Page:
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What Is Dip Molding?

Mary McMahon
Updated May 17, 2024
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Dip molding is a manufacturing process in which a heated mold is lowered into a liquid polymer bath to attract a layer of coating which can be cured and peeled off for a finished part. The properties of the plastisol, the polymer bath, can be varied in order to produce different kinds of components, ranging from beverage insulators to surgical gloves. It is also possible to use the same process for dip coating, in which case the object to be coated is heated and lowered to allow the plastisol to adhere directly; this can be seen with things like tools with easy-grip handles.

The plastisol bath contains particles of Polyvinyl Chloride (PVC) suspended in a material known as a plasticizer so it will be liquid at room temperature. Heat from the mold attracts the plastic and encourages it to start setting. High heat attracts a thicker layer, as does a longer dip, which allows more plastic to build up during the dip molding process. By controlling heat and length of dip, the company can determine the thickness of the coating.

Early dip molding techniques primarily resulted in hard, shiny coatings. Changes in the technology have allowed for a range of textures and appearances for different applications. These include plastics that can perform in different environments, like extreme heat and cold. The process can even produce plastics that behave like more expensive rubber coatings, allowing companies to manufacture components like tools with handles that feel rubberized.

Multiple dip molding steps can be used if a company needs a product with several layers. Thermal insulation, for example, can include several layers and an outer coating to control the finished texture. Increased flexibility with the process makes it more applicable to a wider range of manufacturing processes. Companies that produce dip-molded components can also work on custom projects by request from clients, including specialized molds and plastics for particular applications.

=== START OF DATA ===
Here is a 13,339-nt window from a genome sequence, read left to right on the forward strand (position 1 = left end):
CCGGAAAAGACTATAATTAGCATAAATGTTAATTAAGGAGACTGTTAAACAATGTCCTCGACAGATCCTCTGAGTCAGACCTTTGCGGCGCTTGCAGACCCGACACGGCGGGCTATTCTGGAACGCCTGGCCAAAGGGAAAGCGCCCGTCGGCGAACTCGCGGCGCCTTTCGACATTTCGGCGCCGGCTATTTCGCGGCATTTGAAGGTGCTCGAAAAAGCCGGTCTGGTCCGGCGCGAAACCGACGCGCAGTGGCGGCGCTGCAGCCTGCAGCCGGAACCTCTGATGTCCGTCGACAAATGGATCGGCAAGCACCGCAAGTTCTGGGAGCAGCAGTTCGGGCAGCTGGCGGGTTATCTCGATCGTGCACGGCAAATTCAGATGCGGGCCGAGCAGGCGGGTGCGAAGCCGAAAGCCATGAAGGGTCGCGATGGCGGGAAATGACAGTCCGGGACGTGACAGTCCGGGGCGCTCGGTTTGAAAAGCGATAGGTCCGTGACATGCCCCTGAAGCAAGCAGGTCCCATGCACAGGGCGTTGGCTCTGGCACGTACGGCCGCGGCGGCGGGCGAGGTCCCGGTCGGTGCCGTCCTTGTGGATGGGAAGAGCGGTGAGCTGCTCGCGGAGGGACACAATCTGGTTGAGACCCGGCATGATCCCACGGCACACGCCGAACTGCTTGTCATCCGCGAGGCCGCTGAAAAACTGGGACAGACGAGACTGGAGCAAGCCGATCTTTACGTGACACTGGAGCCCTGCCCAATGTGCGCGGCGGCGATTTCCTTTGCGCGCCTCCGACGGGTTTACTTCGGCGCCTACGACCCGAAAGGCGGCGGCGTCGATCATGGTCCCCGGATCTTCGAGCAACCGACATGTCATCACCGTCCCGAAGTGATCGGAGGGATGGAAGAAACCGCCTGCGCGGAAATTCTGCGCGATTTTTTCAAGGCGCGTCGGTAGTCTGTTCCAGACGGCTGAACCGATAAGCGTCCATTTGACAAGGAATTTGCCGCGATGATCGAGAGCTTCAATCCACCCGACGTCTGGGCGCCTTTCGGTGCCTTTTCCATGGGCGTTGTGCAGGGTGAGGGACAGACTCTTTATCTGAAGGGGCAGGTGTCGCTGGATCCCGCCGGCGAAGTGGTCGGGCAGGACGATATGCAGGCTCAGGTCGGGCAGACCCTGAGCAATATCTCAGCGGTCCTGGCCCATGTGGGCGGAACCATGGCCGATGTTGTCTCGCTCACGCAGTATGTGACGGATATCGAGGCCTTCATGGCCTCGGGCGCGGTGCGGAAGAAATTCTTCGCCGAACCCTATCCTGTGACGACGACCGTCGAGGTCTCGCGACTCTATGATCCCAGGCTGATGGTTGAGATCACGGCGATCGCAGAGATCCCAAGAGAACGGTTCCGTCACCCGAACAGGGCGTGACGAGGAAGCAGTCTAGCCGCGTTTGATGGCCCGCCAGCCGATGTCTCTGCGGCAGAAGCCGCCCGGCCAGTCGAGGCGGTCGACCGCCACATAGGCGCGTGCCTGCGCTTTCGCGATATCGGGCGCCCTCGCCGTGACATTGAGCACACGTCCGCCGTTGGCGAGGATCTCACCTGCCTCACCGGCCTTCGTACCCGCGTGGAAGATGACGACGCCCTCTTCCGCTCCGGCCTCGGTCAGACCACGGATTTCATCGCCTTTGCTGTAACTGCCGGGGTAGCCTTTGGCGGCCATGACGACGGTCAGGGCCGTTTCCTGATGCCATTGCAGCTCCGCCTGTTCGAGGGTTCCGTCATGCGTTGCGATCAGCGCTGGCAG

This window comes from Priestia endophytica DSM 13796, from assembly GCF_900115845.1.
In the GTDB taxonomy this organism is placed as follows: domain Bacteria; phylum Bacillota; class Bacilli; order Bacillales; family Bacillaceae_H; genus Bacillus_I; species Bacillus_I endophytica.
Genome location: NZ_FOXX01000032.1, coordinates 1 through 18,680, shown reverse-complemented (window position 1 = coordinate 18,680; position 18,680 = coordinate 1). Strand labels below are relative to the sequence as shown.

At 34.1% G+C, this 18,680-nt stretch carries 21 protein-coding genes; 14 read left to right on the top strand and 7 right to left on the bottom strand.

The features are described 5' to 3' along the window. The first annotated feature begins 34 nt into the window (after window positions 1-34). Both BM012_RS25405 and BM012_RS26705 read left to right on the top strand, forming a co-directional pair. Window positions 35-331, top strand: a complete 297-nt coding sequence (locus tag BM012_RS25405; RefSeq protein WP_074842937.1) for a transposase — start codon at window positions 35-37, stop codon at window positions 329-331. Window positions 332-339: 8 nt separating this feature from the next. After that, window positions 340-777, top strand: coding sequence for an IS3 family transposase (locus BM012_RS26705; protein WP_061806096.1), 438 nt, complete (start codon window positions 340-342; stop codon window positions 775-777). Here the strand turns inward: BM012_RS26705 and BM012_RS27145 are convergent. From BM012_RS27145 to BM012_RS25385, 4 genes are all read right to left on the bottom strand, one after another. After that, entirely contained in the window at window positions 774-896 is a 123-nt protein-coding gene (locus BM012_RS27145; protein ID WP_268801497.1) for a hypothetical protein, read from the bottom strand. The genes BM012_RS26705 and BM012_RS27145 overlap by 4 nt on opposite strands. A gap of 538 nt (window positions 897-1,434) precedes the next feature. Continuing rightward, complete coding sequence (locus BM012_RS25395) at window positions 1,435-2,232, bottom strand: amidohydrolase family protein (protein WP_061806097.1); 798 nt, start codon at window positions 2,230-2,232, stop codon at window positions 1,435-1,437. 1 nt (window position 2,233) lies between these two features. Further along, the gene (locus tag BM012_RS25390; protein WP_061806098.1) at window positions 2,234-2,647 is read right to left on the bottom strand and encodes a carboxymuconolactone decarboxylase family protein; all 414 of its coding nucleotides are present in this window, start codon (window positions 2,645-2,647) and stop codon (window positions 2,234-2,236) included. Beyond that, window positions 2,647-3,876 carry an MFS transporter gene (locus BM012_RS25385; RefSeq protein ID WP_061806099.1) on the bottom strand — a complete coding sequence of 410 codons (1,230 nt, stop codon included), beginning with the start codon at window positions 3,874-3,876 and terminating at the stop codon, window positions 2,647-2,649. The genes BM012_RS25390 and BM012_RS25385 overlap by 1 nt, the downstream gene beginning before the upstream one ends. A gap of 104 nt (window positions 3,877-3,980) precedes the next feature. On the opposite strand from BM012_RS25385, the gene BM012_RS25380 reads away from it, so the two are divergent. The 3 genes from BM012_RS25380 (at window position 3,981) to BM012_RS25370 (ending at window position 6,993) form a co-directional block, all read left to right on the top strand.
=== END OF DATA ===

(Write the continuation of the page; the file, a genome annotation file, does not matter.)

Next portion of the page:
Molds used in this process are known as mandrels. They can be generic for the production of items like surgical gloves or foam insulators, or they can be customized for specific projects where a particular shape is needed. Custom creations can be expensive, but may be maintained in a company library for use in future dip molding orders from that client. These can be less expensive, because the manufacturer already has the mandrel and just needs to be prepare the plastisol bath to produce the desired part for the customer.

About Mechanics is dedicated to providing accurate and trustworthy information. We carefully select reputable sources and employ a rigorous fact-checking process to maintain the highest standards. To learn more about our commitment to accuracy, read our editorial process.
Mary McMahon
By Mary McMahon

Ever since she began contributing to the site several years ago, Mary has embraced the exciting challenge of being a About Mechanics researcher and writer. Mary has a liberal arts degree from Goddard College and spends her free time reading, cooking, and exploring the great outdoors.

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Mary McMahon
Mary McMahon

Ever since she began contributing to the site several years ago, Mary has embraced the exciting challenge of being a...

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